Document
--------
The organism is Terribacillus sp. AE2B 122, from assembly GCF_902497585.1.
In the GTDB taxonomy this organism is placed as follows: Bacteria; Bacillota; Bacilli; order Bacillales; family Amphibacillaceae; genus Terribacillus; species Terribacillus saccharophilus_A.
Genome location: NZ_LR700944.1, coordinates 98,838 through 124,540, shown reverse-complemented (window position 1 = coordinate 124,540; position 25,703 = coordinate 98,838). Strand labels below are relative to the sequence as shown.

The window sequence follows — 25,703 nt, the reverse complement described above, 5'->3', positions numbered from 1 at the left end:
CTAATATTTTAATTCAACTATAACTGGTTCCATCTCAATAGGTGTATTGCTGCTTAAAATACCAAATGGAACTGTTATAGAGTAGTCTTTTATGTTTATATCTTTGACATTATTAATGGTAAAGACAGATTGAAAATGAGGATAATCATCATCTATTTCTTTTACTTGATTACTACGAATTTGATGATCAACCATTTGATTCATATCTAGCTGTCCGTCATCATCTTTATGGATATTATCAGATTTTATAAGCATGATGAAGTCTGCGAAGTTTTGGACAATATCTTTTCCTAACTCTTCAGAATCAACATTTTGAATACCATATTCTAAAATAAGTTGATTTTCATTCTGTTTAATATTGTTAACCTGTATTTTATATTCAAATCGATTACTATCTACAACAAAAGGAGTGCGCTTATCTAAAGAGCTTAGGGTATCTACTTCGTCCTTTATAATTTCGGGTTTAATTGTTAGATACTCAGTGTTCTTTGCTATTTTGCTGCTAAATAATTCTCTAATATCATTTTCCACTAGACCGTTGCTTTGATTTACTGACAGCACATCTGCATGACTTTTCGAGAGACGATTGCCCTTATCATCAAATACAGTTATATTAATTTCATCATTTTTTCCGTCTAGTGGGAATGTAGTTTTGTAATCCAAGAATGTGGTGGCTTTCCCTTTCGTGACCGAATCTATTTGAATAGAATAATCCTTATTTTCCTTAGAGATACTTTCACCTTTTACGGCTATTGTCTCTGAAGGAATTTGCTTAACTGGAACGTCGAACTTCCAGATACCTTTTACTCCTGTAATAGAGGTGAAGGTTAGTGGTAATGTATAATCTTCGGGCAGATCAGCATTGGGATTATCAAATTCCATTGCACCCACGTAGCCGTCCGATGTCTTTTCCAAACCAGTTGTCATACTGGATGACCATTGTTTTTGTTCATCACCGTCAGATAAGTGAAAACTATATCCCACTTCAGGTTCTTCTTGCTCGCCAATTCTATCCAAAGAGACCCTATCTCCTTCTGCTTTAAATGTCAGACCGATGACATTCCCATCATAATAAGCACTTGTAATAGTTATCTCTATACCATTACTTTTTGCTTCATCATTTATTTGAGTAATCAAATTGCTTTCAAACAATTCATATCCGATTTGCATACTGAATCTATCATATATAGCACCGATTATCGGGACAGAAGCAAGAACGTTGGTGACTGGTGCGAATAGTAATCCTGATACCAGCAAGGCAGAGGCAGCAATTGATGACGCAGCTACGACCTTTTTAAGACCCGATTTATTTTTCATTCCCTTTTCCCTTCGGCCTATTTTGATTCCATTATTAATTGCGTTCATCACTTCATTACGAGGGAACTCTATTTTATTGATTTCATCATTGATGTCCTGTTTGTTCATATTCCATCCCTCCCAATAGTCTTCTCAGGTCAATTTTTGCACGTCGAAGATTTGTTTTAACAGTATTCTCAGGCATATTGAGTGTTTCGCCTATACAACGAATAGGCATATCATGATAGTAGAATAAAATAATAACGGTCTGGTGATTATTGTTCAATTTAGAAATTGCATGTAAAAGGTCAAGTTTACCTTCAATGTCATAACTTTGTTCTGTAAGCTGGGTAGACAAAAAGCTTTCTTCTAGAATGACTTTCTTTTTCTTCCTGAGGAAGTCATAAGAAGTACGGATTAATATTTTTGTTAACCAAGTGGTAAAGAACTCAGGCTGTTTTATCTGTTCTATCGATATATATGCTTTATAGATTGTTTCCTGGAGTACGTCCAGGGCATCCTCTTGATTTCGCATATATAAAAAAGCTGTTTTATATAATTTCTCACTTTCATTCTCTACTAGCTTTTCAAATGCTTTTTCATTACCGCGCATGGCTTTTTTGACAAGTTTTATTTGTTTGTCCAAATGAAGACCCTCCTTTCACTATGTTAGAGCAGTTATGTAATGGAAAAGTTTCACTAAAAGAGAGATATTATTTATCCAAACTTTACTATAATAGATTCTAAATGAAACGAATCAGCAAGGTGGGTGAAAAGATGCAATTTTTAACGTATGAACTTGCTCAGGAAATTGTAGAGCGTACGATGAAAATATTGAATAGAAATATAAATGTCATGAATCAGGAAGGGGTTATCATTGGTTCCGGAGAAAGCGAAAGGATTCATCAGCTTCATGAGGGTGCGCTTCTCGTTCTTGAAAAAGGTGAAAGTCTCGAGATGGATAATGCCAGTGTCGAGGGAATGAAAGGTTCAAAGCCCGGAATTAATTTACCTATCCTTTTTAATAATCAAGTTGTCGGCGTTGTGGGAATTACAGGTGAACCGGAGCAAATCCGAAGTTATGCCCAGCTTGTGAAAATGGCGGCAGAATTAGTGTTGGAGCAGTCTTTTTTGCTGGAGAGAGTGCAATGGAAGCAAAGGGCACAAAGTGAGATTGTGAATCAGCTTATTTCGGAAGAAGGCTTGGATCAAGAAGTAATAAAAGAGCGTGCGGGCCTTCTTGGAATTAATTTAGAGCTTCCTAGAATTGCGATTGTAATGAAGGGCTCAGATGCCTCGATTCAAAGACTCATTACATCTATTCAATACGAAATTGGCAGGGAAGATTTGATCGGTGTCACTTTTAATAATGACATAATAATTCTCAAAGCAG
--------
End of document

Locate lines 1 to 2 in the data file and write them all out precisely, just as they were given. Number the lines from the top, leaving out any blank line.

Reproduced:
The organism is Terribacillus sp. AE2B 122, from assembly GCF_902497585.1.
In the GTDB taxonomy this organism is placed as follows: Bacteria; Bacillota; Bacilli; order Bacillales; family Amphibacillaceae; genus Terribacillus; species Terribacillus saccharophilus_A.